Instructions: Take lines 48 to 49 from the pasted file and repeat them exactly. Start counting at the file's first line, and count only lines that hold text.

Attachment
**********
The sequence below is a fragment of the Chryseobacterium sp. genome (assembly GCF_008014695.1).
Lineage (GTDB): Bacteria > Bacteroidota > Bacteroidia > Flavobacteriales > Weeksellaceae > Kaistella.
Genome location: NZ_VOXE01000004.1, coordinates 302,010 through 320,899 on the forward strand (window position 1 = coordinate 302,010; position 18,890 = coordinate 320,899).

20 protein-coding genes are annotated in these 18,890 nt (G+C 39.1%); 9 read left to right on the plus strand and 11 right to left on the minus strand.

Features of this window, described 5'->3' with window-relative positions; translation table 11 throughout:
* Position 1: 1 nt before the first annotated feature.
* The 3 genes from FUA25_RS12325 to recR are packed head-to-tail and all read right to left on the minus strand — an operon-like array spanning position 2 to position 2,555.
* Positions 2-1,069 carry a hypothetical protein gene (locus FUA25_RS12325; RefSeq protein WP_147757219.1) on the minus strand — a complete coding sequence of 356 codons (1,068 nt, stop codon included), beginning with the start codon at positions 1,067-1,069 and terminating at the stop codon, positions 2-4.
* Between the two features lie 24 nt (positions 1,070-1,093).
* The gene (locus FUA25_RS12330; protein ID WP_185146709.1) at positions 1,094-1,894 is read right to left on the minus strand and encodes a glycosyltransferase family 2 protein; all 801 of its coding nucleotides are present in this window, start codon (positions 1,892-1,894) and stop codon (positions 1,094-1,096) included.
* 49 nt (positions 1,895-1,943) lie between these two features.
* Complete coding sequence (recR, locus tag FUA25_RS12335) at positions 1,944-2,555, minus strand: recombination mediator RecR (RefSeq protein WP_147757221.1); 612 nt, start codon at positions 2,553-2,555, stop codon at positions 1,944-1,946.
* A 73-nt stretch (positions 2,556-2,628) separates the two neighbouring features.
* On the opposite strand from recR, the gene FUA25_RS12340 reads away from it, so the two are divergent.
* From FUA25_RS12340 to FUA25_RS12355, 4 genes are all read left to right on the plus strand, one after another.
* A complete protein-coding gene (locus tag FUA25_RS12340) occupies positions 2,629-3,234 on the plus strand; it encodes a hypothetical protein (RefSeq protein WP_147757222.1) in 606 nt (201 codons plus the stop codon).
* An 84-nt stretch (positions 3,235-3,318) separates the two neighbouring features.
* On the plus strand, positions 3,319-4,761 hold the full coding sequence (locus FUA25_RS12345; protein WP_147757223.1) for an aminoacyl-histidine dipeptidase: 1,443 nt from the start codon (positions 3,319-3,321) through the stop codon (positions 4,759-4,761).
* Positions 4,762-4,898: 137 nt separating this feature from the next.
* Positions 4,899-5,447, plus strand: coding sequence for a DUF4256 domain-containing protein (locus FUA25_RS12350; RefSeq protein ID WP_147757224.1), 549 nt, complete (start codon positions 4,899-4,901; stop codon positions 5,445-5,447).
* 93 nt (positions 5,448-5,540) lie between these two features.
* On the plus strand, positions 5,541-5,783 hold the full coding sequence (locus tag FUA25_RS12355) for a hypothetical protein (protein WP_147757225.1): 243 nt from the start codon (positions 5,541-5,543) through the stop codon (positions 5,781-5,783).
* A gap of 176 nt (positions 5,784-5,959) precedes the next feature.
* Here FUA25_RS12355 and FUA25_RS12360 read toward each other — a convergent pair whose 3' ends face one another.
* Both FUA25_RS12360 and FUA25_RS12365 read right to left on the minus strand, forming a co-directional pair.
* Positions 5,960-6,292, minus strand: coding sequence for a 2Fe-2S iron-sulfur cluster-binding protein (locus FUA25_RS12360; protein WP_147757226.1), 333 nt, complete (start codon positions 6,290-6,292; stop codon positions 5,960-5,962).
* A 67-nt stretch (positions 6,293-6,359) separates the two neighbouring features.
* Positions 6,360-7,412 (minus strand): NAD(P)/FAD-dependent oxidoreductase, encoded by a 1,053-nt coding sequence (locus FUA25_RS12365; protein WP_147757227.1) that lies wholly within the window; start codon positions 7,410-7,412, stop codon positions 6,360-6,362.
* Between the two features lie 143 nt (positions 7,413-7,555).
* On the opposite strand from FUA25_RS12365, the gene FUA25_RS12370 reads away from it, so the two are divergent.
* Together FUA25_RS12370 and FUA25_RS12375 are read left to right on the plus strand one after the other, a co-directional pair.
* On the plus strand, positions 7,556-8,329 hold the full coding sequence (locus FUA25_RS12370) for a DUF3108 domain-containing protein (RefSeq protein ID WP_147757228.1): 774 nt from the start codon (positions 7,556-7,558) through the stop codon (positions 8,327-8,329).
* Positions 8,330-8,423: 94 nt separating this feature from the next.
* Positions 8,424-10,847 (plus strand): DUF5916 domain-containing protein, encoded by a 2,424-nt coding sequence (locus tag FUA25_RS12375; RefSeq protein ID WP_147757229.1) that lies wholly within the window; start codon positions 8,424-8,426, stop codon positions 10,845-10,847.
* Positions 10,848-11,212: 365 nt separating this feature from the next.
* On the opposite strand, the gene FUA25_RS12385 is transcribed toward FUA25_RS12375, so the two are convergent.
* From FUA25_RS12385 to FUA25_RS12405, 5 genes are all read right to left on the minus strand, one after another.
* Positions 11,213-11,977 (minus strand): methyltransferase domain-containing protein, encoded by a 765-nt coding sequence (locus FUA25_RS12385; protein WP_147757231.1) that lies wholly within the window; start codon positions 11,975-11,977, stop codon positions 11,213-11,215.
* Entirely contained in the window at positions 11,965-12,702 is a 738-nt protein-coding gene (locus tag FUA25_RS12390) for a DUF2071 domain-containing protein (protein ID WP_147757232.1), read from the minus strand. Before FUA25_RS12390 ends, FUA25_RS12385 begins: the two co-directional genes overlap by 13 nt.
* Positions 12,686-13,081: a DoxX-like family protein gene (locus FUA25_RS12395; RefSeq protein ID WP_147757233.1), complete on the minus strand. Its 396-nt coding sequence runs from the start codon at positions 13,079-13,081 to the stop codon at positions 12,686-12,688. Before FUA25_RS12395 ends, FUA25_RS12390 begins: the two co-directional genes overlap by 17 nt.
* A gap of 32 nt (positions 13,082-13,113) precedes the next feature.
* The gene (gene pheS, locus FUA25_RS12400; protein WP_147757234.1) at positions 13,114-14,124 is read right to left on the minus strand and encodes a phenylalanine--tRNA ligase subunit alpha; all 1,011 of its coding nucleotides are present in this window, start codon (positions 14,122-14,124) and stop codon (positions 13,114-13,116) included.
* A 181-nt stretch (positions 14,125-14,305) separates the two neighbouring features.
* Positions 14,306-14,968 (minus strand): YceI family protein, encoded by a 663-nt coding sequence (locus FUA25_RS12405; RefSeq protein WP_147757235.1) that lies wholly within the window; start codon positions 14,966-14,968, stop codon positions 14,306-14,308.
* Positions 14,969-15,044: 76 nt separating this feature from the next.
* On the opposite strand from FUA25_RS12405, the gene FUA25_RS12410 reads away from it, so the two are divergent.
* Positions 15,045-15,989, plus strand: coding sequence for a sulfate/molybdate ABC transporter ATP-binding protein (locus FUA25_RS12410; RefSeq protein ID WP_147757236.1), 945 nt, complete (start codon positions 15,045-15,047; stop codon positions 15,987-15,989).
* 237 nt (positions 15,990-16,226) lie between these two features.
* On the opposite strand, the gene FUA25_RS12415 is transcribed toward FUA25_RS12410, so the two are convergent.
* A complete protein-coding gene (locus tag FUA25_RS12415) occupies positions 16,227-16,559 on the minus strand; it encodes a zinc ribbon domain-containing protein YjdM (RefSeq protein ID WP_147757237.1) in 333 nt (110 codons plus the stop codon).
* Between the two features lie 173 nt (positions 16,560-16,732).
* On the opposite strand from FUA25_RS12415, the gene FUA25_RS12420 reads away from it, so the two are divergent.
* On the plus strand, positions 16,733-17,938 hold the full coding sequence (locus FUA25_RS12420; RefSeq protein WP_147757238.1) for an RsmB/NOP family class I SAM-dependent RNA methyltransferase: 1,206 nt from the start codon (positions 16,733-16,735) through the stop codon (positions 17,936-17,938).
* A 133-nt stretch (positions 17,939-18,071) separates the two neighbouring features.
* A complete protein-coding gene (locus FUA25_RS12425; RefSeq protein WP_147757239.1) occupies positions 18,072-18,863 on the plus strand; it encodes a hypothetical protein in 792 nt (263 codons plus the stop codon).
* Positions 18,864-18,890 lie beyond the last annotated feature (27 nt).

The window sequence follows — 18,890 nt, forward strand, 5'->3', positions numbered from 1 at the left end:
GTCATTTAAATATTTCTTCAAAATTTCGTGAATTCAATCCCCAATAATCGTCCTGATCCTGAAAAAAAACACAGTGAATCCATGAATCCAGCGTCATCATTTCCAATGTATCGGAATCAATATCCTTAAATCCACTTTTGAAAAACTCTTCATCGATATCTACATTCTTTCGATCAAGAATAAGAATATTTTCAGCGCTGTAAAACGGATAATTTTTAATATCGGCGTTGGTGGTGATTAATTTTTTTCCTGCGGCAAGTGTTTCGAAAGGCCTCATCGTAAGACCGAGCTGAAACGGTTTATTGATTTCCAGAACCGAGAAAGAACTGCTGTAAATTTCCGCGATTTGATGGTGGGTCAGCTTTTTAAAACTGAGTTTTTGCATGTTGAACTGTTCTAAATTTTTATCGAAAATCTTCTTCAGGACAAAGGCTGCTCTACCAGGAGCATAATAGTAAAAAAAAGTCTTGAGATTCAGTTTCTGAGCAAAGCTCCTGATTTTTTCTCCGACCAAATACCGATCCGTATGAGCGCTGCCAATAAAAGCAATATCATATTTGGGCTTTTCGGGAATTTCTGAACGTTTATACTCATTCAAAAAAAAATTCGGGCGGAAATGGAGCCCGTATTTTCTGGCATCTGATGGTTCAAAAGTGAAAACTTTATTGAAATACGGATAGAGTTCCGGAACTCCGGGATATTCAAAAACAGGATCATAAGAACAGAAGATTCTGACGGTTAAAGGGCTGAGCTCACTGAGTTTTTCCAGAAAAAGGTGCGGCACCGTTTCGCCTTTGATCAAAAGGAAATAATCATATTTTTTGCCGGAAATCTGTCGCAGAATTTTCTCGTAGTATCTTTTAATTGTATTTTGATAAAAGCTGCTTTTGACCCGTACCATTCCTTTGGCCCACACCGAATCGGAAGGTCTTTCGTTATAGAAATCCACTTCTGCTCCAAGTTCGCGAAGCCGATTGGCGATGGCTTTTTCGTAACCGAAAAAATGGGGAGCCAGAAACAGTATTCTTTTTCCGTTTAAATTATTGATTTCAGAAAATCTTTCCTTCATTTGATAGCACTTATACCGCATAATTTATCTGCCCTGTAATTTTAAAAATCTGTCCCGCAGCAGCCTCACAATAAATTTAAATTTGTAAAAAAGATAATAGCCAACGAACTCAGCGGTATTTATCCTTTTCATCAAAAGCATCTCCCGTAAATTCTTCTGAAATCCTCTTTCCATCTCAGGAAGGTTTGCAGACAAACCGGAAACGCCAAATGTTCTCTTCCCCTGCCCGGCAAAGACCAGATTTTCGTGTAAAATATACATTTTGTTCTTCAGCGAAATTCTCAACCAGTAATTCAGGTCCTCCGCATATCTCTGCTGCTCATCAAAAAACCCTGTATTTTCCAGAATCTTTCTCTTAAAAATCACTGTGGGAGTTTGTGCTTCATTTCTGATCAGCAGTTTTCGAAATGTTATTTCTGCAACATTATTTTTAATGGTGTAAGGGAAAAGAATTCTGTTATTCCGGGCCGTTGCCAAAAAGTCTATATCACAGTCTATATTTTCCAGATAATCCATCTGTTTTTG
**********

* 237 nt (positions 15,990-16,226) lie between these two features.
* On the opposite strand, the gene FUA25_RS12415 is transcribed toward FUA25_RS12410, so the two are convergent.